How to manage asbestos at your club

How to manage asbestos at your club

Clubhouse Asbestos Regulations and Information

It is now over 20 years since a law was introduced requiring duty holders to survey, identify and manage asbestos within their clubhouse. However club owners still need ensure they know and understand their legal duties surrounding asbestos in the workplace.

Are members at risk of asbestos poisoning?

Asbestos was used in particularly high quantities in buildings materials, heat protection and other areas between 1950 and 1980. Around 5000 people per year are still dying from diseases resulting from exposure to asbestos. As most asbestos related diseases have a latency period between 10 and 50 years from exposure, lots of these deaths involve people aged over 75 who were exposed to asbestos during the manufacturing and installation of asbestos products.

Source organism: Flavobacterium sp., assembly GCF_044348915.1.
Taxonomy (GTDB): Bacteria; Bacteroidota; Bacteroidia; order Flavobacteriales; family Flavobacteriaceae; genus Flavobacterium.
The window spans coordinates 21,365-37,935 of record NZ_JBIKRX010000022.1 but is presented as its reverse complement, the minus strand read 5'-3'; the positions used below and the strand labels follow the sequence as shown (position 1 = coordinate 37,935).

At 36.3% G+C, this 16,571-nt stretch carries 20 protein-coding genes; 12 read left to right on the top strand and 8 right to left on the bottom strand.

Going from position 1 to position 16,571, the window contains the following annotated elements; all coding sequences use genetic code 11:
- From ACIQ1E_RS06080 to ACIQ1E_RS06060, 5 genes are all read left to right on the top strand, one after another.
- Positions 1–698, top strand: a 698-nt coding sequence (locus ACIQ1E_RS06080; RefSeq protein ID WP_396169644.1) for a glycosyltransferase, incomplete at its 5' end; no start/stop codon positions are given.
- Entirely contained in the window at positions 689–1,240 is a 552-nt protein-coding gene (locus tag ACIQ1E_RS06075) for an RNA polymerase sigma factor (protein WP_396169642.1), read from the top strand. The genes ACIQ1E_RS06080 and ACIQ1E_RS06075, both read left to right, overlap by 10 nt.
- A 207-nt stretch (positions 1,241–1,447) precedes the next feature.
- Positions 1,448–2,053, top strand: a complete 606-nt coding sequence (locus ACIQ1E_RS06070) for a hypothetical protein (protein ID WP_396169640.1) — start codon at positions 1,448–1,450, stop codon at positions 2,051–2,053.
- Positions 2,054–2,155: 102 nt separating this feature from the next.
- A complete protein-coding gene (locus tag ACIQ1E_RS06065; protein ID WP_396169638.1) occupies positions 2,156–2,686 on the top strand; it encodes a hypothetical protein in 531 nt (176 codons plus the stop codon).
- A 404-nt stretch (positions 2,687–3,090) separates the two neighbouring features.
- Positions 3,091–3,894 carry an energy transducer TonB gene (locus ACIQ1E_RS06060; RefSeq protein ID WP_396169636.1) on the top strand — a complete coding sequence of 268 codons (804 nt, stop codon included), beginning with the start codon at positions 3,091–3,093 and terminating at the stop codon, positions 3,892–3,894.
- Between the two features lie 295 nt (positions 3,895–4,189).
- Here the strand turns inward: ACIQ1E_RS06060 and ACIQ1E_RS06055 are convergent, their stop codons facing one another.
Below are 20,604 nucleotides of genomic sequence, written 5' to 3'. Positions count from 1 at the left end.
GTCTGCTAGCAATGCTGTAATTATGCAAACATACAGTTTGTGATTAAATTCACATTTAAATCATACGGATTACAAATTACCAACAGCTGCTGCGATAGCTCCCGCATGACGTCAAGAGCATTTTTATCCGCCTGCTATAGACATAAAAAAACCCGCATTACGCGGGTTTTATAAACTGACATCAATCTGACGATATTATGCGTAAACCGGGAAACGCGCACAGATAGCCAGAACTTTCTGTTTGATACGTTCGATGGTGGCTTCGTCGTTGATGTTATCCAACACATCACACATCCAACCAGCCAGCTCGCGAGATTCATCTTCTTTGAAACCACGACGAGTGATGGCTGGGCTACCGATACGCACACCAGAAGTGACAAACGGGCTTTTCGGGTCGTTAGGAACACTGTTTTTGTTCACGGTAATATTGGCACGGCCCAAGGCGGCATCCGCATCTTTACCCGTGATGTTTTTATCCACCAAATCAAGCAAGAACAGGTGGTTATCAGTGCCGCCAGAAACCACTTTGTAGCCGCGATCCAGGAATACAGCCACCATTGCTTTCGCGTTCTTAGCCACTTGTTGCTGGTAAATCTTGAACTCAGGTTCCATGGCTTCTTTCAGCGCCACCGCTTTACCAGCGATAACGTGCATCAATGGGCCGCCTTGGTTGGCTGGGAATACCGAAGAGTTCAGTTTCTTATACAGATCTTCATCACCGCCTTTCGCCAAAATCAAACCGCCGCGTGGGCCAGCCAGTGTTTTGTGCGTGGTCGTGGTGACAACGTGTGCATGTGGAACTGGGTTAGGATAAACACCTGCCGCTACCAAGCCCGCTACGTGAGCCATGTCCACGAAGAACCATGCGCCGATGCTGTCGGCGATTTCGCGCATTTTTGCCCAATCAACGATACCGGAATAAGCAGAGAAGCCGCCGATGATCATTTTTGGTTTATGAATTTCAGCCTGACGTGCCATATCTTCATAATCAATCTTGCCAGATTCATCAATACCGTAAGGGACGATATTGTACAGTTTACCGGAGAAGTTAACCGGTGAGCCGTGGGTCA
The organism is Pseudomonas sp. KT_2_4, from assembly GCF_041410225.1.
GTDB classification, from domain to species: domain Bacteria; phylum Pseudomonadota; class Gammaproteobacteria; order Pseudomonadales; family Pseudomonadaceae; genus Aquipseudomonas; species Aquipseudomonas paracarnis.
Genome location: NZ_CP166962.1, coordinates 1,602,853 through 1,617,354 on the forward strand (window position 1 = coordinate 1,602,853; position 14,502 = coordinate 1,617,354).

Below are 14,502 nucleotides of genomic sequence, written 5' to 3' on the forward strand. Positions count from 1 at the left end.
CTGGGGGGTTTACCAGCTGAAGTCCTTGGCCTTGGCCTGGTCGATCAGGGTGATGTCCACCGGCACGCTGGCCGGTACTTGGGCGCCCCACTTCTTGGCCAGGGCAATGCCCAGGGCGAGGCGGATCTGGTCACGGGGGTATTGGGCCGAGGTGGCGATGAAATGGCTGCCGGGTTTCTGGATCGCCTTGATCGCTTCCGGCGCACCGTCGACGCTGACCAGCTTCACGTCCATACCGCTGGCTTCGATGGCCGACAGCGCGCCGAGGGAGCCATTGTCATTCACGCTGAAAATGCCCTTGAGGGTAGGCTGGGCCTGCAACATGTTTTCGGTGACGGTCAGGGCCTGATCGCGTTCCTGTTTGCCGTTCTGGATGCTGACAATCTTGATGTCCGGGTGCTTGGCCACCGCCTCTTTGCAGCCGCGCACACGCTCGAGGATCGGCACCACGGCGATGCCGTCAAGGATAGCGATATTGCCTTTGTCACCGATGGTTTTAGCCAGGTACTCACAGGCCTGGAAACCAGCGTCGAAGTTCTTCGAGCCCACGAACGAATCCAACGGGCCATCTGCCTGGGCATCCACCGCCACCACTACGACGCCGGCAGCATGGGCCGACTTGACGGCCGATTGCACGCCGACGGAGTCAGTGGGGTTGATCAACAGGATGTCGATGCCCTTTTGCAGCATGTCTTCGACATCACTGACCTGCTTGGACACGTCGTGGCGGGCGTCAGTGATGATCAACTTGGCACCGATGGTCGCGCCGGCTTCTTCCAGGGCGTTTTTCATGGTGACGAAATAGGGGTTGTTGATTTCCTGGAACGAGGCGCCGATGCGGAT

It is predicted that deaths from exposure to asbestos are reaching their peak and are expected to begin falling as people are no longer being exposed.

This leads some people to believe that younger workers – people who started work in the 90s and 2000s – are no longer contracting asbestos related diseases and that the risks are generally low.

In fact, some of those people who are contracting diseases are tradesmen who have worked in existing buildings and have been exposed to disturbed building materials containing asbestos. Such tradesmen including joiners, electricians, plumbers as young as 40 years old.

Why is Asbestos dangerous?